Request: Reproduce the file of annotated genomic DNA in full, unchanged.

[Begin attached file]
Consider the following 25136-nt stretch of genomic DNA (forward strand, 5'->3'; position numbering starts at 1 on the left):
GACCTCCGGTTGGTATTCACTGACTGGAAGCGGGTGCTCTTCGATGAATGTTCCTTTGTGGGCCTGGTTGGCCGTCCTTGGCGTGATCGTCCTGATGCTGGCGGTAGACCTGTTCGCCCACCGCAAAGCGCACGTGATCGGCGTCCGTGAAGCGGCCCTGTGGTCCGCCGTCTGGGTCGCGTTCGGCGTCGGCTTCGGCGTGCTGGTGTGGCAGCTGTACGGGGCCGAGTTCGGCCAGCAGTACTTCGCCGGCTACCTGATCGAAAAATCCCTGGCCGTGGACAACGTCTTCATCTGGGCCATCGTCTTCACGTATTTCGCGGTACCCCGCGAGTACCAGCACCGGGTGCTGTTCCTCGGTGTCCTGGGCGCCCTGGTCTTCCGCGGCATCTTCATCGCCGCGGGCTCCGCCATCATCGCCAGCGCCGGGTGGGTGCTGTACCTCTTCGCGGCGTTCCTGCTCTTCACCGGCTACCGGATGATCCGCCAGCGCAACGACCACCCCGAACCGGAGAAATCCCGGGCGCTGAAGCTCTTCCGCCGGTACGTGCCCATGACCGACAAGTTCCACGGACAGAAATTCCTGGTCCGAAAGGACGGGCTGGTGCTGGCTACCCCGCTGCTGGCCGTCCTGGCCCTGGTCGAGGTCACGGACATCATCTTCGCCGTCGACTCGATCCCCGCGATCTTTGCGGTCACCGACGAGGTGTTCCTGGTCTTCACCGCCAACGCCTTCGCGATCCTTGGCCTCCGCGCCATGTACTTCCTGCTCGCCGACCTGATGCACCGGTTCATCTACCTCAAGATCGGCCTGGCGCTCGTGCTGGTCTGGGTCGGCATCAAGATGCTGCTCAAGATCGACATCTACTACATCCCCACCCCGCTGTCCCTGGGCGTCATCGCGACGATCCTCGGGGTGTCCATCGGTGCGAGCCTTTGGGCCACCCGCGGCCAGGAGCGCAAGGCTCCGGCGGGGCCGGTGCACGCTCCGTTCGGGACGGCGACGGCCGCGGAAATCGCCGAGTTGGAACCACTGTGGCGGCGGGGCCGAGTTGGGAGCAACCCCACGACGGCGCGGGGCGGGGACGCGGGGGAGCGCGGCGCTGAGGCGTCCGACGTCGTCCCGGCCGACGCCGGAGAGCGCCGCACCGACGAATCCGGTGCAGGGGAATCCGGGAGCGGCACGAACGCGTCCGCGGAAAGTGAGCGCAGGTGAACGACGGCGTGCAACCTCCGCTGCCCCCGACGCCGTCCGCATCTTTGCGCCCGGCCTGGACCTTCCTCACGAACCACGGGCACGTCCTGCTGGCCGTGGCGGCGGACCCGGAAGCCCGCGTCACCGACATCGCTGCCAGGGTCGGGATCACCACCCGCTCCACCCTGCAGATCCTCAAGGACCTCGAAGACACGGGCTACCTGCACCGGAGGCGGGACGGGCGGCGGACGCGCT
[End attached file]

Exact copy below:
Consider the following 25136-nt stretch of genomic DNA (forward strand, 5'->3'; position numbering starts at 1 on the left):
GACCTCCGGTTGGTATTCACTGACTGGAAGCGGGTGCTCTTCGATGAATGTTCCTTTGTGGGCCTGGTTGGCCGTCCTTGGCGTGATCGTCCTGATGCTGGCGGTAGACCTGTTCGCCCACCGCAAAGCGCACGTGATCGGCGTCCGTGAAGCGGCCCTGTGGTCCGCCGTCTGGGTCGCGTTCGGCGTCGGCTTCGGCGTGCTGGTGTGGCAGCTGTACGGGGCCGAGTTCGGCCAGCAGTACTTCGCCGGCTACCTGATCGAAAAATCCCTGGCCGTGGACAACGTCTTCATCTGGGCCATCGTCTTCACGTATTTCGCGGTACCCCGCGAGTACCAGCACCGGGTGCTGTTCCTCGGTGTCCTGGGCGCCCTGGTCTTCCGCGGCATCTTCATCGCCGCGGGCTCCGCCATCATCGCCAGCGCCGGGTGGGTGCTGTACCTCTTCGCGGCGTTCCTGCTCTTCACCGGCTACCGGATGATCCGCCAGCGCAACGACCACCCCGAACCGGAGAAATCCCGGGCGCTGAAGCTCTTCCGCCGGTACGTGCCCATGACCGACAAGTTCCACGGACAGAAATTCCTGGTCCGAAAGGACGGGCTGGTGCTGGCTACCCCGCTGCTGGCCGTCCTGGCCCTGGTCGAGGTCACGGACATCATCTTCGCCGTCGACTCGATCCCCGCGATCTTTGCGGTCACCGACGAGGTGTTCCTGGTCTTCACCGCCAACGCCTTCGCGATCCTTGGCCTCCGCGCCATGTACTTCCTGCTCGCCGACCTGATGCACCGGTTCATCTACCTCAAGATCGGCCTGGCGCTCGTGCTGGTCTGGGTCGGCATCAAGATGCTGCTCAAGATCGACATCTACTACATCCCCACCCCGCTGTCCCTGGGCGTCATCGCGACGATCCTCGGGGTGTCCATCGGTGCGAGCCTTTGGGCCACCCGCGGCCAGGAGCGCAAGGCTCCGGCGGGGCCGGTGCACGCTCCGTTCGGGACGGCGACGGCCGCGGAAATCGCCGAGTTGGAACCACTGTGGCGGCGGGGCCGAGTTGGGAGCAACCCCACGACGGCGCGGGGCGGGGACGCGGGGGAGCGCGGCGCTGAGGCGTCCGACGTCGTCCCGGCCGACGCCGGAGAGCGCCGCACCGACGAATCCGGTGCAGGGGAATCCGGGAGCGGCACGAACGCGTCCGCGGAAAGTGAGCGCAGGTGAACGACGGCGTGCAACCTCCGCTGCCCCCGACGCCGTCCGCATCTTTGCGCCCGGCCTGGACCTTCCTCACGAACCACGGGCACGTCCTGCTGGCCGTGGCGGCGGACCCGGAAGCCCGCGTCACCGACATCGCTGCCAGGGTCGGGATCACCACCCGCTCCACCCTGCAGATCCTCAAGGACCTCGAAGACACGGGCTACCTGCACCGGAGGCGGGACGGGCGGCGGACGCGCT